Regarding Bacon’s Instauratio Magna, it is a matter of greater importance to see how Aristotle’s physical, logical and metaphysical thought was subverted in the Modern Age. With Bacon behind the dawning of the Industrial era, nothing could now prevent the scientific revolution practically made by personalities that, generally speaking, were more interested on Biblical hermeneutics and occult studies than on science and mathematics. So, even when Isaac Newton was able to conceive his theory of colour demonstrating that a prism could decompose white light into a visible spectrum of colours, or, eventually, shared the credit with Gottfried Leibniz for the development of differential and integral calculus, he could really do it without discarding his religious character.
Having acquired many of Newton’s writings on alchemy, John Maynard Keynes stated that “Newton was not the first of the age of reason: He was the last of the magicians”. This surely explains Newton’s Hermetic ideas of attraction and repulsion in order to expound his corpuscular theory of light, or even his idea of action at a distance, without which he might not have developed his theory of gravity. But, in the end, what really matters is that Newton’s conception of the Universe based upon natural and rationally understandable laws would be one step away from atheism, as largely promoted by Enlightenment ideology.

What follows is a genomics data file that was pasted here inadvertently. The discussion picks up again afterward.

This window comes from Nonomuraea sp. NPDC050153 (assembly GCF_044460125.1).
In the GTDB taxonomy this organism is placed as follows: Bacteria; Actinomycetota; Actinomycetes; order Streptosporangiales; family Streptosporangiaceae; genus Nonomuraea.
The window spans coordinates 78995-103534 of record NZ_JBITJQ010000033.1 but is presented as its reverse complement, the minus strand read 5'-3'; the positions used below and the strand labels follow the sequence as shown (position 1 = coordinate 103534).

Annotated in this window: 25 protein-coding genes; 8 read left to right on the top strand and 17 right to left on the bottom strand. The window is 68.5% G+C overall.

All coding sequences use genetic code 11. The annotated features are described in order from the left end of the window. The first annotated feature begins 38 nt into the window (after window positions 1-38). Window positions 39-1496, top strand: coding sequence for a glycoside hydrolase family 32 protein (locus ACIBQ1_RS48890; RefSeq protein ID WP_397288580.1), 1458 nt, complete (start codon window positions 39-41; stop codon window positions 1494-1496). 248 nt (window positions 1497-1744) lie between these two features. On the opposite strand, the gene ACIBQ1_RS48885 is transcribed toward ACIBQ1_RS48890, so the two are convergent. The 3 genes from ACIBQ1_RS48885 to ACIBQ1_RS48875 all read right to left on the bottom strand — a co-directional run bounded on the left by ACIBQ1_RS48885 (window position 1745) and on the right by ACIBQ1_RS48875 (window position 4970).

Since Bacon’s involvement in scientific inquiry, there had to be some way by which his method could become widespread. And we have already said how “The Royal Society for Improving Natural Knowledge” had started this method with the help of natural philosophers whose influence resided in Bacon’s New Atlantis. But now is time to say something about Maistre’s work titled Examen de la philosophie de Bacon (1836).
The author began to examine how Bacon’s new system of logic, as practically depicted in his new instrument of science (Novum Organum Scientiarum), pretended to be a superior one. This superiority was proclaimed on behalf of what Bacon called true induction in opposition to a pure deduction as a means of discovering truth in natural philosophy. Besides, the Baron of Verulam speaks by himself, as follows:
“The syllogism is made up of propositions, propositions of words, and words are markers of notions. Thus if the notions themselves are confuse, and recklessly abstracted from things, nothing built on them is sound. The only hope therefore lies in true Induction. (I, Aph. XIV)